Worthless Check Recovery
This office handles worthless checks received in the jurisdiction of the 16th Judicial Circuit only, which is Monroe County, Florida. Do not contact us if this is not the correct jurisdiction; other jurisdictions’ procedures may be different.
The Office of the State Attorney (16th Judicial Circuit) prosecutes worthless-check cases and offers a recovery program for worthless-check offenders that can avoid resolution through the court system. The advantage of this program for merchants is that it increases the speed and rate of recovery.
Accepting a Check
You are never under any obligation to accept a check from someone for payment of goods or services. While checks are certainly a convenience, you may opt to ask for cash or certified checks or money orders.
In order for the State Attorney's Office to prosecute for insufficient funds or account-closed checks, it is necessary that the identification of the person issuing the check be made by the taker of the check. Therefore, if you decide to accept checks, please follow these guidelines:
- Be sure you can positively identify the person giving you or your employee the check. You should ask for some type of picture identification, either a driver’s license or ID card issued by a governmental agency. Be wary of ID cards that can be obtained through the mail or at flea markets. Examine the ID carefully to make sure that it has not been altered in any way and to make sure that the person presenting the check is the person on the ID card.
- Do not accept checks that are post-dated (a check bearing a date in the future, i.e., a check written on January 1, 2019, should not be dated January 2, 2019) or checks with no date on them at all unless you are willing to take a chance, since post-dated checks cannot be prosecuted by the State Attorney's Office if they are dishonored.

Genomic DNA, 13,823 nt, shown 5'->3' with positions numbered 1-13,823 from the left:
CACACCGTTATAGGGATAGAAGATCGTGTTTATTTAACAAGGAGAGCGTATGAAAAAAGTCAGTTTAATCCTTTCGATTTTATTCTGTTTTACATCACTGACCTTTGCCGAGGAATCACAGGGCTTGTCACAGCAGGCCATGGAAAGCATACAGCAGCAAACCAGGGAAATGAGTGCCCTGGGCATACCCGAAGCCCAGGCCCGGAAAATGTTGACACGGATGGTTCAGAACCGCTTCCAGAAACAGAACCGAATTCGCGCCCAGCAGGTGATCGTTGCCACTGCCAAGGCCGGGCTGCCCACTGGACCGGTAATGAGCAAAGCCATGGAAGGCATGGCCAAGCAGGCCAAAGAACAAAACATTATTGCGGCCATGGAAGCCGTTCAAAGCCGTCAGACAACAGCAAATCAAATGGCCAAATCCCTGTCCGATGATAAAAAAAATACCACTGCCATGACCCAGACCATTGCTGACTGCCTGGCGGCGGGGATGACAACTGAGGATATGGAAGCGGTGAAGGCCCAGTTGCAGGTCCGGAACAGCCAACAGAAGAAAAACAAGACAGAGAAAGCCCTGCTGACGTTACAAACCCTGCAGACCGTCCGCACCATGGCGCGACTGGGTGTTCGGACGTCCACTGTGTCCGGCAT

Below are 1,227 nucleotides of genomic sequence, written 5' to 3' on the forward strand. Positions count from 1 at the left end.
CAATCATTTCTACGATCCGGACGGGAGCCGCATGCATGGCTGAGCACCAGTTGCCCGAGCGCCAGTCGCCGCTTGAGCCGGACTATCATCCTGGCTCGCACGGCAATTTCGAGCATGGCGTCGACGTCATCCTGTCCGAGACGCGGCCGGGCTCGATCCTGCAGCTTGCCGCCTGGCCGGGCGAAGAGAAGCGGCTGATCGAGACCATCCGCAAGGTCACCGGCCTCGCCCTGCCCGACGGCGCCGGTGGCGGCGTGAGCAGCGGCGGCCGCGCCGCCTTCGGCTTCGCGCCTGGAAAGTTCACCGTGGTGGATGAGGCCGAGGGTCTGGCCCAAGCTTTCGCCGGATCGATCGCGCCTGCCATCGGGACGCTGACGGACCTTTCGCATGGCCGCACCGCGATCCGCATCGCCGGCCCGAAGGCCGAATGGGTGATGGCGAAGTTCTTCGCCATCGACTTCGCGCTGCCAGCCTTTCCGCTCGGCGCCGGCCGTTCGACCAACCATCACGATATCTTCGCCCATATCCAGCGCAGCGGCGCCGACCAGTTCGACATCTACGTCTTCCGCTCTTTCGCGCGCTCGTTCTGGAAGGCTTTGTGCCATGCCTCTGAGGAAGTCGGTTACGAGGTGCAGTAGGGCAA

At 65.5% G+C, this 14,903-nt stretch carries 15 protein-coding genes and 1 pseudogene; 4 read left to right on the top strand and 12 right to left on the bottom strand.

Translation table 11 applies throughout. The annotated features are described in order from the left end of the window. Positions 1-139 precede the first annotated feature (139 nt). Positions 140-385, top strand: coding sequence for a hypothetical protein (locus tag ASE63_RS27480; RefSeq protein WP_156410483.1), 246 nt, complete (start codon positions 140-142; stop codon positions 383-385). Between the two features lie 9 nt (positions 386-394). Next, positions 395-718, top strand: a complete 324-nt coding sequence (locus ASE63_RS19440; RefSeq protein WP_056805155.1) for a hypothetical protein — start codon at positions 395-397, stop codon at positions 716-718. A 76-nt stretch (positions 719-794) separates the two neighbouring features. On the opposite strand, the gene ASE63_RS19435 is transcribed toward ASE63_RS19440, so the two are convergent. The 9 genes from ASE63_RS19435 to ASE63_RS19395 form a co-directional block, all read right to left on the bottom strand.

- Do not accept third-party checks, since the person who wrote the check is not the person giving it to you and you may be accepting a forged or stolen check.
- Do not agree to hold a check for any length of time. If you do, you are acknowledging that you knew the check was bad when you took it. Such checks cannot be prosecuted by the State Attorney's Office.
- If you personally know the check writer and can identify that person, you need only put the driver’s license number, state of issue and date of birth on the face of the check and compare signatures. However, if you do not know the check writer personally and cannot identify the check writer at a later date, you should do the following:
- Compare the picture and signature on the driver’s license to that of the check writer, making sure that the person uttering the check is the person on the driver license. If the check-writer does not have a driver’s license, then you should ask for another type of picture identification or military identification.
- Record the driver’s license or picture identification number and the state from which it was issued on the face of the check.
- Initial the check to indicate that you received it.
- Obtain information and save it should there be a problem in the future:
- Business Phone
- Date of Birth
- Driver’s License Number
- Full Name
- Home Phone Number
- Place of Employment
- Residence Address
- You may ask to see a credit card as an indication of credit worthiness on the part of the check writer, but you may not write down the credit card number or expiration date, only the type of card and the check writer's name. This does not prohibit you from requesting a credit card number and expiration date in lieu of a deposit to secure payment in the event of default, loss, damage or similar occurrence.
- What is a worthless check?
- What information should be taken on the check?
- What should I do when I receive a worthless check?
- What is the advantage in sending a registered or certified letter (recommended but not required)?
- What are the penalties for passing a worthless check?
- What happens if a case of a worthless check cannot be prosecuted?